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Pitching growth hormone as a fountain of youth

Risks get little mention, and often what's sold isn't real or effective.

November 14, 2005|Judy Foreman | Special to The Times

"Reverse age -- naturally."

"Restore your looks, health, energy and physical abilities."

Claims on "anti-aging" websites promise that human growth hormone will give aging adults better memory, better skin tone, better waistlines, a better sex drive. Not surprisingly, the benefits of the hormone -- whose U.S. sales exceeded $700 million last year -- are much more limited.

Its downsides are also greater than the ads let on, including, for men, an increased risk of diabetes. True, growth hormone can boost muscle and reduce body fat, but research shows that though you may look more buff, you may not actually be stronger.

Moreover, the hormone is effective only as a shot -- not as the commonly sold pills or sprays that can run from $500 to $1,000 a month. (It's also illegal to sell growth hormone, unless it's for very limited medical conditions.)

People who get injections of growth hormone as an anti-aging remedy are "performing an experiment on themselves," said Boston University geriatrician Dr. Thomas Perls.

In healthy children and young adults, growth hormone is made in the front part of the pituitary gland, just underneath the brain. Some extremely short children are deficient in growth hormone; for them, the hormone is safe and effective.

In adults, production of growth hormone naturally begins to decline at about age 30. But the only adults for whom doctors can legally prescribe it are those with pathological -- not moderate and age-related -- deficiencies, or for AIDS patients with wasting syndrome.

The growth hormone craze has been building since 1990, when a six-month study in 12 men older than 60 with low levels of growth hormone showed that injections of the drug resulted in a 10-pound gain in lean body mass and a nearly 8-pound loss of fat. The study, published in the New England Journal of Medicine, did not assess actual strength or exercise endurance, but it was a huckster's dream.

By February 2003, the growth hormone boom had become so "unnerving," as the New England Journal editor Dr. Jeffrey Drazen put it in an editorial, that the journal posted a disclaimer on its website alongside the 1990 study, warning readers about "potentially misleading e-mail advertisements" for the drug.

In the 15 years since the original study, medical researchers have also raised serious questions about the safety and efficacy of the hormone. For one thing, many websites sell the hormone in ineffective forms -- pills and sprays that supposedly contain growth hormone or stimulate the body to make it.

But the sprays don't work because the growth hormone molecule is too big to get into the bloodstream, and the pills don't work partly because they are destroyed in the stomach.

Moreover, a lot of what is sold is not even growth hormone. "It's totally useless," said Dr. Stanley Korenman, a UCLA professor of medicine and endocrinology.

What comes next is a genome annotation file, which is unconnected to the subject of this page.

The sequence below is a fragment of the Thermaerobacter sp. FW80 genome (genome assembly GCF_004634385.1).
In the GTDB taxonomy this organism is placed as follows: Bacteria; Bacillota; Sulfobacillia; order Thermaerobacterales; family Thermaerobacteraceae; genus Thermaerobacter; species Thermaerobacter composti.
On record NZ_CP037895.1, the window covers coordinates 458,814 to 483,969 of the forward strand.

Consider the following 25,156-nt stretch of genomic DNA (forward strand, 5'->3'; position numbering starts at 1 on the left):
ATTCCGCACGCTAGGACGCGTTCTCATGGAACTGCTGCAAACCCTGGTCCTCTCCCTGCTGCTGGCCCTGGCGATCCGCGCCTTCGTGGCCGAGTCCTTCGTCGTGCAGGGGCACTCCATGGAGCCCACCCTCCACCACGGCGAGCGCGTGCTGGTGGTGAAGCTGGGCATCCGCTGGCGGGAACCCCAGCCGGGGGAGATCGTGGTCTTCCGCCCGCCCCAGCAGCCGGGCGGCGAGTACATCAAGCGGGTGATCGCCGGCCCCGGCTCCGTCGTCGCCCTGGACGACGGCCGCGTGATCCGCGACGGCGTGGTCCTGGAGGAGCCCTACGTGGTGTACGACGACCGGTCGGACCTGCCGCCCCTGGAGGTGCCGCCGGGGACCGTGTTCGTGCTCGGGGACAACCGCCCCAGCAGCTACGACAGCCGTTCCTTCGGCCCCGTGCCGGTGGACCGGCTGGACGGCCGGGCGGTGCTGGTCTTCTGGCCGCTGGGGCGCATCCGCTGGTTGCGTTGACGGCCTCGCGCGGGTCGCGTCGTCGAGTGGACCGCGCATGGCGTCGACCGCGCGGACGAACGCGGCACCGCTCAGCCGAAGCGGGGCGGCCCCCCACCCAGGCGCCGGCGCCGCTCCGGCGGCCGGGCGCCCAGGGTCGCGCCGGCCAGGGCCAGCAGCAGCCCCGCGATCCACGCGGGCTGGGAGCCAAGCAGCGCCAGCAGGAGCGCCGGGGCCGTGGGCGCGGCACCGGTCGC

One of the most careful studies addressing the effectiveness and safety of growth hormone involved 57 healthy women and 76 healthy men ages 65 to 88, all with normal age-related declines in growth hormone. Women got either thrice-weekly injections of growth hormone; two commonly used post-menopausal hormones, estrogen and Provera; both classes of hormone; or placebos of both. Men got analogous treatments, but received testosterone instead of the menopausal hormones.

The good news was that all the people who got growth hormone, whether alone or in combination with other hormones, had increases in lean body mass and decreases in fat, says Dr. Marc Blackman, a professor of medicine at the Johns Hopkins School of Medicine, who conducted the six-month study. But that didn't turn out to mean much in real life.

Despite the increase in muscle, the only people who got significantly stronger, as gauged by standard tests, were men who got both testosterone and growth hormone. For them, the strength increase was significant, about 13.5% -- a bit less than what could be achieved with a conventional weight-lifting program.

Similarly, the only people who improved their cardiac endurance were the men who got both testosterone and growth hormone. That increase was much less than what was achievable with aerobic exercise programs.

On the downside, growth hormone was associated with swelling, carpal tunnel syndrome and joint pain. Most worrisome was that half of the men on growth hormone (with or without testosterone) developed diabetes or glucose intolerance, a precursor of diabetes. All of these side effects disappeared when the drug was stopped. But the findings were still sobering, Blackman says. "I would not sanction the use of growth hormone to slow aging in any healthy person except as part of a randomized, clinical trial," he says.

Andrzej Bartke, a leading growth hormone researcher at the Southern Illinois University School of Medicine, says most researchers don't believe there is enough data to know whether human growth hormone is beneficial as an anti-aging remedy.

"At some time in the future, I wouldn't be surprised if it was worked out that some normally aging people would benefit from it," he says.

But we are definitely not there yet. Save your money.

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